“A funny thing happened on the way to our weekly chat,” Aaron quipped and then flashed a sly grin.
It was the first Sunday of October and it was a bit chilly. The best friends were seated on their favorite bench next to the river and doing their best to ignore fall’s windy attempts to distract them.
“Please share,” Holly egged him on and then took a long sip of her coffee.
“I was enjoying my usual post-run routine,” he began and then paused to enjoy some of his Snapple. He had also stopped because he had a gut feeling that she wanted to show off how well she knew him, and he always enjoyed giving her those little victories.
“You sat on your porch with your feet up on the railing and scrolled through social media on your phone,” she finished his thought for him. Just like he thought she would.
“Correct. You know me so well.”
She smiled and that made him happy. He’d never admit it on the record, but Aaron enjoyed seeing his best friend in a good mood.
“As I think I’ve mentioned, my neighbor across the street is having a new roof put on her house. Her father is doing most of the work, but she sometimes gets up there with him to assist.”
He rolled his eyes and took another drink of his Snapple. “My fear of falling from great heights, but not dying and instead spending the rest of my life seriously injured and unable to lead a normal life is only trumped in this circumstance by my hatred of doing any form of manual labor that I can avoid.”
“Of course it is,” she agreed and tipped her coffee in his general direction.
“Anyway, I was slogging through Twitter while the two of them were up on her roof,” he continued. “I was going to make some sort of witty comment about how my neighbor was a harsh boss because she wouldn’t even give her dad Sunday off, but I kept it to myself.”
“Their loss,” Holly quipped.
He nodded in agreement. “After a bit, I heard her asking Siri to call her Mom’s cell phone. That happened a couple of times and there’s was the hint of stress in her voice, so I glanced up just to make sure her father wasn’t dangling off the side of the roof or anything.”
“I take it he was not?”
Aaron shook his head. “However, she did suddenly call out my name, so I yelled back to her like we were a couple of fish mongers. For the record, that’s what my stepmother would call us when we were kids and we embarrassed her uptight sensibilities by yelling to someone across the street.”
“We really need to discuss your childhood in detail at some point,” Holly suggested.
Aaron shook his head and chugged the rest of his beverage like the mere thought of his childhood had driven him to drink. Even if it was only iced tea.
“Please continue,” she urged and then downed a gulp of her coffee.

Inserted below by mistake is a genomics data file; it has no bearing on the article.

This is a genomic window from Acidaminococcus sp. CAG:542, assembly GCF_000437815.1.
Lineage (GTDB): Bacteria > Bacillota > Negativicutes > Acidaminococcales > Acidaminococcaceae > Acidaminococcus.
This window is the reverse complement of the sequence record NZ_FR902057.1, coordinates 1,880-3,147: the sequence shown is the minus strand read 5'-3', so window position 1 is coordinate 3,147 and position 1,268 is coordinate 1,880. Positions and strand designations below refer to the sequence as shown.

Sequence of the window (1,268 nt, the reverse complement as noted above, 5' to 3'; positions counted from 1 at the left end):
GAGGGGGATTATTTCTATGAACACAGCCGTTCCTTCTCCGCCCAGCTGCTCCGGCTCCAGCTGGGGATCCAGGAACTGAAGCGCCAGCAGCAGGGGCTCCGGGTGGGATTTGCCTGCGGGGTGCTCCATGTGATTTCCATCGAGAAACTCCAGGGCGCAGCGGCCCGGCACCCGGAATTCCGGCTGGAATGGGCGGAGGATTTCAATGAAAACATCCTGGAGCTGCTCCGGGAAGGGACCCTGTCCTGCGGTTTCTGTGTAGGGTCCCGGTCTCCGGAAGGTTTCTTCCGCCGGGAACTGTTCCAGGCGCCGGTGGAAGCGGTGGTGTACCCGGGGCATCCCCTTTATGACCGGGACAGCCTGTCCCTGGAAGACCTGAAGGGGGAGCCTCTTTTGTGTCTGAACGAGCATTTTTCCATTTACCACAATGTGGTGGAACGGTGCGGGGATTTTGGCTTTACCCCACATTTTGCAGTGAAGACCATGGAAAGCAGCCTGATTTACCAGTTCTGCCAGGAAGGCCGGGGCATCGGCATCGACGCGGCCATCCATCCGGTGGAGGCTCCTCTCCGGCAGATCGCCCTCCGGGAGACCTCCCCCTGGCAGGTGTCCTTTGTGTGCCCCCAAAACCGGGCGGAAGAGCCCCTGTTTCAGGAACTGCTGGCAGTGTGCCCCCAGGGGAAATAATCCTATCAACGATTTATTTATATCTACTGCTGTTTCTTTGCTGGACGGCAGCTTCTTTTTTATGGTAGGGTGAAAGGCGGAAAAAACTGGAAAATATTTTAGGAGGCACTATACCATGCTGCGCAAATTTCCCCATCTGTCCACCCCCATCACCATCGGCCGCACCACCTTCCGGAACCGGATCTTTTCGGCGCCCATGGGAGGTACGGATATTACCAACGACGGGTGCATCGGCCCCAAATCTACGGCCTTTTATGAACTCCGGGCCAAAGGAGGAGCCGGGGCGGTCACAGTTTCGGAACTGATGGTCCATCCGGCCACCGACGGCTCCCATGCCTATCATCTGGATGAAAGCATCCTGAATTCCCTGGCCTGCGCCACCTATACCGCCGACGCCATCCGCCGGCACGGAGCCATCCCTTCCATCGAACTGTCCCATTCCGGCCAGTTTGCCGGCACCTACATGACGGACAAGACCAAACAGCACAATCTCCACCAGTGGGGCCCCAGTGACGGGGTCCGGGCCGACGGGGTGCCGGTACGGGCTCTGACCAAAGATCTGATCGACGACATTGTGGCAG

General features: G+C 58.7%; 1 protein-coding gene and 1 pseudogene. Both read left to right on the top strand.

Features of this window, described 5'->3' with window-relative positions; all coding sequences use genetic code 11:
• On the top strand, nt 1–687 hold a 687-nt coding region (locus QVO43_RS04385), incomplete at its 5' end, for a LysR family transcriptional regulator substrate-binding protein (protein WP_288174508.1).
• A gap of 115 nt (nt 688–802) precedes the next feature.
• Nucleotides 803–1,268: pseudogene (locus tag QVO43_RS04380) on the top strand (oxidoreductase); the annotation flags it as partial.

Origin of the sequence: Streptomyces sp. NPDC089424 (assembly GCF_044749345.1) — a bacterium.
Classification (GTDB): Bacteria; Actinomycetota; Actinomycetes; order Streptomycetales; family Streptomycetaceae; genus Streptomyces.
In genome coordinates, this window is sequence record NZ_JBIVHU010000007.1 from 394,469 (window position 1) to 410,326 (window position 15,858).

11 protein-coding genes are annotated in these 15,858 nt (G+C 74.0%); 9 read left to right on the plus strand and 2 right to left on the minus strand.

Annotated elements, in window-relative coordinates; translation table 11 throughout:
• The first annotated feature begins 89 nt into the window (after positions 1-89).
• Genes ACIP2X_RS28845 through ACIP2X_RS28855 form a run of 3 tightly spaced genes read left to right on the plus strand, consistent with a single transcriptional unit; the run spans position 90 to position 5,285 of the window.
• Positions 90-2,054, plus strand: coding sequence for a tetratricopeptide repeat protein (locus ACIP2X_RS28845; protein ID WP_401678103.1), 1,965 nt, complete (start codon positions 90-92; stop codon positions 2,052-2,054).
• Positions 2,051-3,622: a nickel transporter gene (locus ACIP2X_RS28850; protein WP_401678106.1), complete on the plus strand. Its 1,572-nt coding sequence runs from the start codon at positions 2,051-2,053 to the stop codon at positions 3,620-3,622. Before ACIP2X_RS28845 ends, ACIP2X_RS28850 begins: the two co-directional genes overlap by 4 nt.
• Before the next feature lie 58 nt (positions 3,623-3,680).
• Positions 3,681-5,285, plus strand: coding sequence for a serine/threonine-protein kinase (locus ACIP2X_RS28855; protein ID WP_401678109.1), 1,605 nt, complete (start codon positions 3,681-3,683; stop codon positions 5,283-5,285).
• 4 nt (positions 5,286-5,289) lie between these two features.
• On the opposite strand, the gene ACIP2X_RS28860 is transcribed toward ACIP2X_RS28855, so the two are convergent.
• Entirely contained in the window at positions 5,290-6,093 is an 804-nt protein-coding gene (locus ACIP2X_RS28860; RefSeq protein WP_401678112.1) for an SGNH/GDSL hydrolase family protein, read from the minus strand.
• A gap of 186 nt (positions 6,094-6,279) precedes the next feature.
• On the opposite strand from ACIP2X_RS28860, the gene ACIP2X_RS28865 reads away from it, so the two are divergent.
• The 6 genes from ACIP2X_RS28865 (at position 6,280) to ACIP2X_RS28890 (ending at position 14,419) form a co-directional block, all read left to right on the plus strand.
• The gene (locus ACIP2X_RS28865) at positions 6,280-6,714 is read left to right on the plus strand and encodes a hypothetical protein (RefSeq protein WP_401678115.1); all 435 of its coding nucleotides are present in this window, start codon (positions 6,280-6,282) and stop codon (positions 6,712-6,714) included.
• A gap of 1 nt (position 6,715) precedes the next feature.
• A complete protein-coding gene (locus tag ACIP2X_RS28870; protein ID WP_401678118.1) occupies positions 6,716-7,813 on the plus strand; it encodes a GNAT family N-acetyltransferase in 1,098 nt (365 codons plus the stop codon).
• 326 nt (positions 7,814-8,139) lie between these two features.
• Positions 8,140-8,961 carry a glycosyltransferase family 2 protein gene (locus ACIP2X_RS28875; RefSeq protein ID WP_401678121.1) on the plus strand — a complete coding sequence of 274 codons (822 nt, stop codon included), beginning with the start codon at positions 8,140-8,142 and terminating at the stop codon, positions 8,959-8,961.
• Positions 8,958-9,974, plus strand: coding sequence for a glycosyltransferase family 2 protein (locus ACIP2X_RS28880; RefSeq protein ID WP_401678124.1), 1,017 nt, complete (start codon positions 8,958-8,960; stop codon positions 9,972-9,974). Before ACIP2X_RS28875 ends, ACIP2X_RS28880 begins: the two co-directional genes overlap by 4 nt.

“She said she knew it would sound like a weird request, but could I go into her house, walk upstairs, and open the window so that they would no longer be locked out of the house and trapped on the roof.”
Holly raised an eyebrow. “You and your surprise twists! I did not see that coming.”
“Neither did I,” he agreed. “All these years of living across the street from her and I’d only been in her house a handful of times. Even then, it was only in the front room. Now I had to navigate through the building and figure out the way to that room.”
“You have a college degree,” she reminded him. “I’m positive you could navigate the great maze, find the staircase, realize that you need to go up, and then follow the voices.”
“You have more faith in me than I do,” he replied. “I told her it sounded like a trap. That’s how it always works in the movies. You get some sucker to agree to enter the house and leave his fingerprints and DNA everywhere, and then you frame him for a crime after the fact.”
Aaron shot him a troubled luck. “Leave your DNA everywhere? What exactly were you planning to do once you got inside the house?”
“I don’t know,” he shrugged. “I tend to panic when I face unexpected situations.”
“You are so weird,” she stated the obvious. “Please tell me those poor people aren’t still trapped on the roof because you didn’t want to be framed for murder.”
“Don’t worry,” he assured her. “They are safe and sound. I want back with a vacuum when I was done to clean up any particulates I might have left behind.”
Holly shook her head. “Part of me believes you actually did that, but then I remembered that you don’t own a vacuum.”
“That’s very shortsighted of me, don’t you think?”
Holly sighed, took a long sip of her coffee, and turned her attention to the river.